Since the policy was introduced in 1993, the military has discharged over 13,000 troops from the military under DADT. The number of discharges per fiscal year under DADT dropped sharply after the September 11 attacks and has remained relatively low since. Discharges exceeded 600 every year until 2009.
Don't ask, don't tell (DADT) is the term used for the policy restricting the United States military from efforts to discover or reveal closeted gay, lesbian, and bisexual service members or applicants, while barring those who are openly gay, lesbian, or bisexual from military service. The restrictions are mandated by federal law Pub.L. 103-160 (10 U.S.C. § 654). Unless one of the exceptions from 10 U.S.C. § 654(b) applies, the policy prohibits anyone who "demonstrate(s) a propensity or intent to engage in homosexual acts" from serving in the armed forces of the United States, because "it would create an unacceptable risk to the high standards of morale, good order and discipline, and unit cohesion that are the essence of military capability." The act prohibits any homosexual or bisexual person from disclosing his or her sexual orientation or from speaking about any homosexual relationships, including marriages or other familial attributes, while serving in the United States armed forces. As it exists, DADT specifies that the "don't ask" part of the policy indicates that superiors should not initiate investigation of a service member's orientation in the absence of disallowed behaviors, though credible and articulable evidence of homosexual behavior may cause an investigation. Violations of this aspect through persecutions and harassment of suspected servicemen and women resulted in the policy's current formulation as don't ask, don't tell, don't harass, don't pursue.
On May 27, 2010, the U.S. House of Representatives approved the Murphy amendment to the National Defense Authorization Act for Fiscal Year 2011 on a 234-194 vote that would repeal the relevant sections of the law 60 days after a study by the U.S. Department of Defense is completed and the U.S. Defense Secretary, the chairman of the Joint Chiefs of Staff, and the U.S. President certify that repeal would not harm military effectiveness.On the same day the U.S. Senate Armed Services Committee advanced the identical measure in a 16-12 vote to be included in the Defense Authorization Act. The amended defense bill passed the U.S. House on May 28, 2010, and the U.S. Senate is expected to vote on its version in the summer.The Washington Post has stated that if the bill is approved by Congress and signed by the President, any change to don't ask, don't tell would likely not happen before 2011.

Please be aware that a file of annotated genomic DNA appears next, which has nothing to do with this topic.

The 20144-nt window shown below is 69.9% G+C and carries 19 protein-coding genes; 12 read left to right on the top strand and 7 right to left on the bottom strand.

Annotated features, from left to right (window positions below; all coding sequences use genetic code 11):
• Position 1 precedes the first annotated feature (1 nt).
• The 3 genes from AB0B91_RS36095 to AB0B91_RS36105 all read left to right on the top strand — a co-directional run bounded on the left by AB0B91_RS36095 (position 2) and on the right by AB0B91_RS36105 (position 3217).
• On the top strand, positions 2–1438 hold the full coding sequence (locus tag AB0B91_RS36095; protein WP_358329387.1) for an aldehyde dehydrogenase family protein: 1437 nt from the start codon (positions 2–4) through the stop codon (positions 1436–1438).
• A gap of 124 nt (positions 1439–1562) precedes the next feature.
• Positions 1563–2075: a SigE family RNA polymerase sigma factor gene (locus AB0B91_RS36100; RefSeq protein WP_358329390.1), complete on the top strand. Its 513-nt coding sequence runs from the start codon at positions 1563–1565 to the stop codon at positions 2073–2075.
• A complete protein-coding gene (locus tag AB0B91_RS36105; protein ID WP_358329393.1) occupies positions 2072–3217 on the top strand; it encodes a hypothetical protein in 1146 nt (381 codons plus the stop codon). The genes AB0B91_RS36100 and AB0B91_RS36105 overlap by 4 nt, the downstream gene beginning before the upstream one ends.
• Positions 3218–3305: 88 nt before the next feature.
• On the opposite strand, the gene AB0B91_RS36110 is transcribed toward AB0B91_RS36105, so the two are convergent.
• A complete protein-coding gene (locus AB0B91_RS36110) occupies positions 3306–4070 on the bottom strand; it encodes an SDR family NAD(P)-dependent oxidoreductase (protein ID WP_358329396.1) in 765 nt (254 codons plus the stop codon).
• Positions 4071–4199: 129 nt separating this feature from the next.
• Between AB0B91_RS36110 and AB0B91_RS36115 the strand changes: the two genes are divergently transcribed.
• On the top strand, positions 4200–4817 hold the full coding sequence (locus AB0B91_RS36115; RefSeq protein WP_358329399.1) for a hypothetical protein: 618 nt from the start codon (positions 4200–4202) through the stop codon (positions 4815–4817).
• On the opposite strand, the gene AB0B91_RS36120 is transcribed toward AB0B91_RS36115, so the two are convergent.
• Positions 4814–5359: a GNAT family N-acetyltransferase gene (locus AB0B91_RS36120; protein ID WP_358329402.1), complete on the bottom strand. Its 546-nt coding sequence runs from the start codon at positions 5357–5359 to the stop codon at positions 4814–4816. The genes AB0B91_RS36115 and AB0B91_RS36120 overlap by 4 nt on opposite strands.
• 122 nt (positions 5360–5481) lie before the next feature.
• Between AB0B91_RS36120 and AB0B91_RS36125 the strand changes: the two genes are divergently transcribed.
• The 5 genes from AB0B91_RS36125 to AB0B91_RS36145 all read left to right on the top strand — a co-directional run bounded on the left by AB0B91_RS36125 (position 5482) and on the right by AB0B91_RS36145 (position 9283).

The study described above is intended to indicate how repeal would be implemented along with associated costs. Concerns include impact on recruiting and morale. A controversial survey of 400,000 military personnel is under way to help guide this effort. Questions include anticipated problems sharing common areas, living areas, and bathrooms with people identified as gay, lesbian, or bisexual. Post-repeal rules for sexual conduct are not described in the survey.
On September 9, 2010, the policy was found unconstitutional in Log Cabin Republicans v. United States of America; an injunction will be issued to bar its enforcement nation.